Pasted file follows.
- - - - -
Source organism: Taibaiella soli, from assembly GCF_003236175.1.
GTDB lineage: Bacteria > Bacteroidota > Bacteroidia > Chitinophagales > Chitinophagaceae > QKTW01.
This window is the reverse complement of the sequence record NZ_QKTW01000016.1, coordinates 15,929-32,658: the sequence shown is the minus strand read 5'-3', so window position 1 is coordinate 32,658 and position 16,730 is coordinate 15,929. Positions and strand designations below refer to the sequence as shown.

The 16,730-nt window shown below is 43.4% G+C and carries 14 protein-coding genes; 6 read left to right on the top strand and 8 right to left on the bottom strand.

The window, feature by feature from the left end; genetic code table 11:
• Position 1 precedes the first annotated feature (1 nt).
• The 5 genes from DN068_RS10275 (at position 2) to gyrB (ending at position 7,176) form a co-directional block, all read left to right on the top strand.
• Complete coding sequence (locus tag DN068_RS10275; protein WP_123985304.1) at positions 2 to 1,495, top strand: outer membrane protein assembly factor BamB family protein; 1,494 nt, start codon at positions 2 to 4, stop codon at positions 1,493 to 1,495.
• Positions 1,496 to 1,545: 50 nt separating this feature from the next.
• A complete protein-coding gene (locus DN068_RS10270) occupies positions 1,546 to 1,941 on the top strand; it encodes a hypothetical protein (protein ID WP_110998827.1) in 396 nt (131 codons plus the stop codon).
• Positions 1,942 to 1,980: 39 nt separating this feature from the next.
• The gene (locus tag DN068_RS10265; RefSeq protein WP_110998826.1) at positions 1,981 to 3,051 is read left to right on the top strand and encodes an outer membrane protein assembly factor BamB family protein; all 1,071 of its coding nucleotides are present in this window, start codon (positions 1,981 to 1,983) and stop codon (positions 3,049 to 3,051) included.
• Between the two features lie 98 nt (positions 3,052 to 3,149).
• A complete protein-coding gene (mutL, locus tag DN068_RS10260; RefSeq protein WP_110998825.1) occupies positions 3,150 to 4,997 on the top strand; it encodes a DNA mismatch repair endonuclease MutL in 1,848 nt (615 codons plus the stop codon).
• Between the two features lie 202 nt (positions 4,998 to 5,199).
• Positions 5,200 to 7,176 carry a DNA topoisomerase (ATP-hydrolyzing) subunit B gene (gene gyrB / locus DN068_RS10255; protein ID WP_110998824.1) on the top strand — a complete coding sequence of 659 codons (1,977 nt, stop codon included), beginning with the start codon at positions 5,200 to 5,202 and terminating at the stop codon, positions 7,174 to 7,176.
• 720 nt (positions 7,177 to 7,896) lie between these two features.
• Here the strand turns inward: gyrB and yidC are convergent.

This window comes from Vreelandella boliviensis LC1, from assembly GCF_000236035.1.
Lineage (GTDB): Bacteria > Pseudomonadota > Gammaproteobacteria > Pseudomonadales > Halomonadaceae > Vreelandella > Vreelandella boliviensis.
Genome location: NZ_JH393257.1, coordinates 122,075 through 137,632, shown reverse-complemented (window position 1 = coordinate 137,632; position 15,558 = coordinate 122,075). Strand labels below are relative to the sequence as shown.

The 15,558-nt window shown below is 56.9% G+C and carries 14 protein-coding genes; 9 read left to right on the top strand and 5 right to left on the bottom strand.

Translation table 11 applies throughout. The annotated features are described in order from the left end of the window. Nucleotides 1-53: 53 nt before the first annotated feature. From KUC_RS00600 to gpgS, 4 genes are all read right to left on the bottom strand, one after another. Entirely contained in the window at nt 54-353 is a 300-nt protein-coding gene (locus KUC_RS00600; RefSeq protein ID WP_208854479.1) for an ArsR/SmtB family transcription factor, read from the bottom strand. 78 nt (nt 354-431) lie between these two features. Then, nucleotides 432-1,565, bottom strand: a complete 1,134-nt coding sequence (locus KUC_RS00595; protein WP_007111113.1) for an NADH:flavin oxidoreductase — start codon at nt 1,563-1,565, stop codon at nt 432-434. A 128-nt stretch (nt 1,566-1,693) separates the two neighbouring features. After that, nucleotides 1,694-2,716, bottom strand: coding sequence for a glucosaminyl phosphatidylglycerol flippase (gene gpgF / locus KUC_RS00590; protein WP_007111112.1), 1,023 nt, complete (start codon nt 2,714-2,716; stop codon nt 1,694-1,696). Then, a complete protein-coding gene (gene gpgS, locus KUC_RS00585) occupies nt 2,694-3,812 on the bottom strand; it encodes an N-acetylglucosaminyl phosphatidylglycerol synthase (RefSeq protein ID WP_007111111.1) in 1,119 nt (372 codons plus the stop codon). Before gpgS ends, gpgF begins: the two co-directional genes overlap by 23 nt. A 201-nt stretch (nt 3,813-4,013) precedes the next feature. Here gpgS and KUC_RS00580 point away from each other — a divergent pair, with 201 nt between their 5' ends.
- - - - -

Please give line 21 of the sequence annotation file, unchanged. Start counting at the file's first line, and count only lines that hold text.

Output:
Genome location: NZ_JH393257.1, coordinates 122,075 through 137,632, shown reverse-complemented (window position 1 = coordinate 137,632; position 15,558 = coordinate 122,075). Strand labels below are relative to the sequence as shown.